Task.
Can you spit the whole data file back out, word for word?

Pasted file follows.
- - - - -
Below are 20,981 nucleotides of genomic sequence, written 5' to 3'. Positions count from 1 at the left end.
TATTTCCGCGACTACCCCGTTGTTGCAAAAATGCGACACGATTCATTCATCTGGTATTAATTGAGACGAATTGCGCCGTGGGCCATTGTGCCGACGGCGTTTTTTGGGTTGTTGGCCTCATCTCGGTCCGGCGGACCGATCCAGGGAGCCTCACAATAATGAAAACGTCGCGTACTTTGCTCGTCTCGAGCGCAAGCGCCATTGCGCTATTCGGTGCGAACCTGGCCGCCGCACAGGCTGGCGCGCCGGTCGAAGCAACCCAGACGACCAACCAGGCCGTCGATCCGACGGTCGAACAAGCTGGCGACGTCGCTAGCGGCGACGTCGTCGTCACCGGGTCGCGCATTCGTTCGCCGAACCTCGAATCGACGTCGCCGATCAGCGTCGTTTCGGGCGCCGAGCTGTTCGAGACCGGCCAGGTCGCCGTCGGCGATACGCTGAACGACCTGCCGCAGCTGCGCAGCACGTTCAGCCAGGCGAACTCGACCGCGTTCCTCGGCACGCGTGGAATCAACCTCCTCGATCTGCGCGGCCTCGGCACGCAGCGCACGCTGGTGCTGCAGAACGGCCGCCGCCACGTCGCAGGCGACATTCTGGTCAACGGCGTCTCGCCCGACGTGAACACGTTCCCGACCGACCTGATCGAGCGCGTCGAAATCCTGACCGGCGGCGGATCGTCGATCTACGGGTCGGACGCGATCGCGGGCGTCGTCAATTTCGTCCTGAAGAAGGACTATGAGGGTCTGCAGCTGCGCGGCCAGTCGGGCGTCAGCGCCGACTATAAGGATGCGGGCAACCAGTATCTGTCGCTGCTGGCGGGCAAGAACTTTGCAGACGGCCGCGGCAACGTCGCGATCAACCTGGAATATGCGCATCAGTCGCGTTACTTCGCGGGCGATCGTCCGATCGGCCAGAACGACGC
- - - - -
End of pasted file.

Below are 20,981 nucleotides of genomic sequence, written 5' to 3'. Positions count from 1 at the left end.
TATTTCCGCGACTACCCCGTTGTTGCAAAAATGCGACACGATTCATTCATCTGGTATTAATTGAGACGAATTGCGCCGTGGGCCATTGTGCCGACGGCGTTTTTTGGGTTGTTGGCCTCATCTCGGTCCGGCGGACCGATCCAGGGAGCCTCACAATAATGAAAACGTCGCGTACTTTGCTCGTCTCGAGCGCAAGCGCCATTGCGCTATTCGGTGCGAACCTGGCCGCCGCACAGGCTGGCGCGCCGGTCGAAGCAACCCAGACGACCAACCAGGCCGTCGATCCGACGGTCGAACAAGCTGGCGACGTCGCTAGCGGCGACGTCGTCGTCACCGGGTCGCGCATTCGTTCGCCGAACCTCGAATCGACGTCGCCGATCAGCGTCGTTTCGGGCGCCGAGCTGTTCGAGACCGGCCAGGTCGCCGTCGGCGATACGCTGAACGACCTGCCGCAGCTGCGCAGCACGTTCAGCCAGGCGAACTCGACCGCGTTCCTCGGCACGCGTGGAATCAACCTCCTCGATCTGCGCGGCCTCGGCACGCAGCGCACGCTGGTGCTGCAGAACGGCCGCCGCCACGTCGCAGGCGACATTCTGGTCAACGGCGTCTCGCCCGACGTGAACACGTTCCCGACCGACCTGATCGAGCGCGTCGAAATCCTGACCGGCGGCGGATCGTCGATCTACGGGTCGGACGCGATCGCGGGCGTCGTCAATTTCGTCCTGAAGAAGGACTATGAGGGTCTGCAGCTGCGCGGCCAGTCGGGCGTCAGCGCCGACTATAAGGATGCGGGCAACCAGTATCTGTCGCTGCTGGCGGGCAAGAACTTTGCAGACGGCCGCGGCAACGTCGCGATCAACCTGGAATATGCGCATCAGTCGCGTTACTTCGCGGGCGATCGTCCGATCGGCCAGAACGACGC